The Shape of Water is vintage del Toro in terms of visuals and accoutrement. The set-pieces are stunning to say the least. Elisa and Giles live in cozy, cluttered, age-patinaed apartments above a timeworn Art Deco moving-pictures palace; Strickland’s teal Cadillac is a collection of curves and chrome; and the creature’s tank is a steampunk nightmare of iron, glass, and sturdy padlocks. DP Dan Laustsen (Crimson Peak) does justice to each and every detail. Costumes (Luis Sequeira) and Creature (Legacy Effects) are appropriately stunning. The velvety score by Alexandre Desplat (“Trollhunters”) is both subdued and stirring.

While the film is a fantasy-fueled feast for the senses, it’s really the actors who keep you caring about the players in such an unrealistic, too-pat story. Jones, entombed in iridescent latex and with GC eyes, still manages to emote and evoke sympathy as the misfit monster. Jenkins is endearingly morose as a closeted gay man surrounded by his beloved cats and bolstered by the belief his hand-painted artwork is still relevant in an ever-more technical world. Spencer is the comic relief as a sassy lady who’s hobbled by her station in life but leaps into action when the chips are down.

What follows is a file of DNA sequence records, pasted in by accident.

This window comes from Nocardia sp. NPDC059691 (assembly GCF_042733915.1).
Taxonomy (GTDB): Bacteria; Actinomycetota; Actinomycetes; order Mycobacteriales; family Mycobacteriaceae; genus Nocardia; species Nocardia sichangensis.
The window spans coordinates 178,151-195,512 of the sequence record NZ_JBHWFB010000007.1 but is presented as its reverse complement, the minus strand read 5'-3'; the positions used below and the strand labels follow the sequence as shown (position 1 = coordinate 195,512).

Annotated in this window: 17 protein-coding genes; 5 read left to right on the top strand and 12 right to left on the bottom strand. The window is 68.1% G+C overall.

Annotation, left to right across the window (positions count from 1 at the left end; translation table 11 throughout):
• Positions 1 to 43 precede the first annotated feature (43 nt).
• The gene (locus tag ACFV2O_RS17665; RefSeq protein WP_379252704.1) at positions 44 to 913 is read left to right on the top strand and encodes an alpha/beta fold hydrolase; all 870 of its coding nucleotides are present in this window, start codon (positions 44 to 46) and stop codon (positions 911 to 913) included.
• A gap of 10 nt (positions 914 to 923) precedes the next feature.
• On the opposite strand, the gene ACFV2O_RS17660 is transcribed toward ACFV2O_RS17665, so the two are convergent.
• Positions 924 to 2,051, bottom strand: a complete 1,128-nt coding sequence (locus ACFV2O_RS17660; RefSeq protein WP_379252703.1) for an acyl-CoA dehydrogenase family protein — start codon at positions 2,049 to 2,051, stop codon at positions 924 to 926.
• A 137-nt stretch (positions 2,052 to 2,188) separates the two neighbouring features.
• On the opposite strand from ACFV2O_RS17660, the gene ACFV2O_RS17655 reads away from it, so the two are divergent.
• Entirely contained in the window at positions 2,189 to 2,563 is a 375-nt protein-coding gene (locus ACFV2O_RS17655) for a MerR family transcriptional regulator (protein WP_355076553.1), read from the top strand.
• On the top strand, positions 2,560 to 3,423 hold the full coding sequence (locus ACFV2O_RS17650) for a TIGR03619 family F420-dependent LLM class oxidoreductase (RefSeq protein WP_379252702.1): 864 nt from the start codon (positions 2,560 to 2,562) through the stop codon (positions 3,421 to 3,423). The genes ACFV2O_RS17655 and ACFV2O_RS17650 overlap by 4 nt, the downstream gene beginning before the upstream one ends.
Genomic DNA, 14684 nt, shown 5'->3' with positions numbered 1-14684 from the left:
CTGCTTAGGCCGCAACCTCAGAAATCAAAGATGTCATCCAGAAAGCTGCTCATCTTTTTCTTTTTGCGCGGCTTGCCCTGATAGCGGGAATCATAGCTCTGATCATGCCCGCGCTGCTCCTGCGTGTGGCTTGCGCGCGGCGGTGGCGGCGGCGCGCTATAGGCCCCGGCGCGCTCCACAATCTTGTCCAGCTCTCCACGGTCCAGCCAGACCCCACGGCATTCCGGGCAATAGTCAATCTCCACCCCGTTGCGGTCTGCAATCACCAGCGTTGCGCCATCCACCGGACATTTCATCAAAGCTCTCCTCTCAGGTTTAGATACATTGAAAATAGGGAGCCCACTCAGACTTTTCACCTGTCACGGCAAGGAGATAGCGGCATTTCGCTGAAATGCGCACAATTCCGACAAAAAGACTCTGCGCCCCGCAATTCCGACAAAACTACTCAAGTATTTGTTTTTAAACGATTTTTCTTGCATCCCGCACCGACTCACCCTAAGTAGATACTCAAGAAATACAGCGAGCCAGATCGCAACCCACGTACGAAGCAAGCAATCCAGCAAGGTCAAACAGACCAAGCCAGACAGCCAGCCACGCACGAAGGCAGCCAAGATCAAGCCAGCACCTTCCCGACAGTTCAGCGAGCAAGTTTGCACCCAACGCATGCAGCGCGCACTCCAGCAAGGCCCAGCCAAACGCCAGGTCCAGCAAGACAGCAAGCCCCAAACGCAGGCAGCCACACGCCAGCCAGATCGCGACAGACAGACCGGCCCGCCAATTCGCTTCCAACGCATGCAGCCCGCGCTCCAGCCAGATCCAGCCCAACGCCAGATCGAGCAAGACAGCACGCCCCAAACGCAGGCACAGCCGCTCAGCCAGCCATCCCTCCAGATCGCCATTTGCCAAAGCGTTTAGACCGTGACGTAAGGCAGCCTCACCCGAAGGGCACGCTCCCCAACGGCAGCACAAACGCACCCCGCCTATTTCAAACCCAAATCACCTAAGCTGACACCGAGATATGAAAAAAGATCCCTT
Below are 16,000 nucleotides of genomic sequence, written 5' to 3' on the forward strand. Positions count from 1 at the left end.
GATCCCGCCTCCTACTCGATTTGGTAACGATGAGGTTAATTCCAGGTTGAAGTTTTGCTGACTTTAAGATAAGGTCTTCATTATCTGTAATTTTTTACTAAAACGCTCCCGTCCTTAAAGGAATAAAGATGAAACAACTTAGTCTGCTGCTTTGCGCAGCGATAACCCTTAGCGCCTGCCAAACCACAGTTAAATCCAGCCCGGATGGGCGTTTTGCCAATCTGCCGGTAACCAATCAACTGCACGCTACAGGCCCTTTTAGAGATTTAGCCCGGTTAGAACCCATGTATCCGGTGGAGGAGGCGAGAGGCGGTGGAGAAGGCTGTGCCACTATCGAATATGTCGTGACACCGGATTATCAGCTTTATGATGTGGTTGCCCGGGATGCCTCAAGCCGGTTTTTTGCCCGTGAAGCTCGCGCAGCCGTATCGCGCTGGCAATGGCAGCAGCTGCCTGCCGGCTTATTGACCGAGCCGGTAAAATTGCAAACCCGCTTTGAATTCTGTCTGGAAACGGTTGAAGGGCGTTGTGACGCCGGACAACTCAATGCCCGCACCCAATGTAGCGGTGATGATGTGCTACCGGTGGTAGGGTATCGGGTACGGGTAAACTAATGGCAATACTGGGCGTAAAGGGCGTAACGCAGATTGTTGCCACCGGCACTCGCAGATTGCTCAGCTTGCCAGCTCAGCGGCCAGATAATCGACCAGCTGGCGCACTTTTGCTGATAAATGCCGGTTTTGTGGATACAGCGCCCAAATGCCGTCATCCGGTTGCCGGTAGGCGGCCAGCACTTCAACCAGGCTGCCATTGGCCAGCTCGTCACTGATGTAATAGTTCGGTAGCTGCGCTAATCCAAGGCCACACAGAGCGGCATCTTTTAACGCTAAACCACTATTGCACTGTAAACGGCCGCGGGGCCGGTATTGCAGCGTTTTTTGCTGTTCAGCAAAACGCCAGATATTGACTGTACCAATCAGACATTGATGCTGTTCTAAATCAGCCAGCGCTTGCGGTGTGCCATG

Del Toro cowrote the screenplay with Vanessa Taylor, whose credits in the television world are numerous – but she’s probably best-known for her work on “Game of Thrones” – which adds an interesting and feminine perspective. The story definitely feels more comic-book than anything, which is okay I guess, but I prefer del Toro’s deeper delves into history and character (The Devil’s Backbone is still my fave). But, for those who love del Toro’s quirky mix of whimsy and horror, you will not be disappointed.

The Shape of Water is a dreamlike, pulpy adult fairytale that dances on the surface of reality while remaining true to the auteur’s vision.

  • Film
4.5

Summary

The Shape of Water is a dreamlike, pulpy adult fairytale that dances on the surface of reality while remaining true to the auteur’s vision.

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User Rating 3.67 (15 votes)